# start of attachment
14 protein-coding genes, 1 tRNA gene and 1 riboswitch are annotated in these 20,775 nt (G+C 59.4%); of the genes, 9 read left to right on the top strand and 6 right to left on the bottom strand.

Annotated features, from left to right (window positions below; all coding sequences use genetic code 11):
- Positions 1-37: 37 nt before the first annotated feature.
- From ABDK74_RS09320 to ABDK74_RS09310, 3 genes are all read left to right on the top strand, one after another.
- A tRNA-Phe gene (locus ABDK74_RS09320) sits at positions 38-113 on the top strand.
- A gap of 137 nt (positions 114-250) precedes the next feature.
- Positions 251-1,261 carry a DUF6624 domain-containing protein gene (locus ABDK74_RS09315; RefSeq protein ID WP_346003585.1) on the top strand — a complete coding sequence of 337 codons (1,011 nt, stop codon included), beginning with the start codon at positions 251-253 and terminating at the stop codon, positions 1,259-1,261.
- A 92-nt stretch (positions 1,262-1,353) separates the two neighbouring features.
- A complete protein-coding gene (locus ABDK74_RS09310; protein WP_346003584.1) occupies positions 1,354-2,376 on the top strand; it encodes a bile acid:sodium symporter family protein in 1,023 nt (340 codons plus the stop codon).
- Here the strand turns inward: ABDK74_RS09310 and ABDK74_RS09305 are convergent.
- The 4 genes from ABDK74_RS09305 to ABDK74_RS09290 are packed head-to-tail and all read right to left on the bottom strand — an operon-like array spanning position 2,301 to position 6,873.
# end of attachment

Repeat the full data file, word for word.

14 protein-coding genes, 1 tRNA gene and 1 riboswitch are annotated in these 20,775 nt (G+C 59.4%); of the genes, 9 read left to right on the top strand and 6 right to left on the bottom strand.

Annotated features, from left to right (window positions below; all coding sequences use genetic code 11):
- Positions 1-37: 37 nt before the first annotated feature.
- From ABDK74_RS09320 to ABDK74_RS09310, 3 genes are all read left to right on the top strand, one after another.
- A tRNA-Phe gene (locus ABDK74_RS09320) sits at positions 38-113 on the top strand.
- A gap of 137 nt (positions 114-250) precedes the next feature.
- Positions 251-1,261 carry a DUF6624 domain-containing protein gene (locus ABDK74_RS09315; RefSeq protein ID WP_346003585.1) on the top strand — a complete coding sequence of 337 codons (1,011 nt, stop codon included), beginning with the start codon at positions 251-253 and terminating at the stop codon, positions 1,259-1,261.
- A 92-nt stretch (positions 1,262-1,353) separates the two neighbouring features.
- A complete protein-coding gene (locus ABDK74_RS09310; protein WP_346003584.1) occupies positions 1,354-2,376 on the top strand; it encodes a bile acid:sodium symporter family protein in 1,023 nt (340 codons plus the stop codon).
- Here the strand turns inward: ABDK74_RS09310 and ABDK74_RS09305 are convergent.
- The 4 genes from ABDK74_RS09305 to ABDK74_RS09290 are packed head-to-tail and all read right to left on the bottom strand — an operon-like array spanning position 2,301 to position 6,873.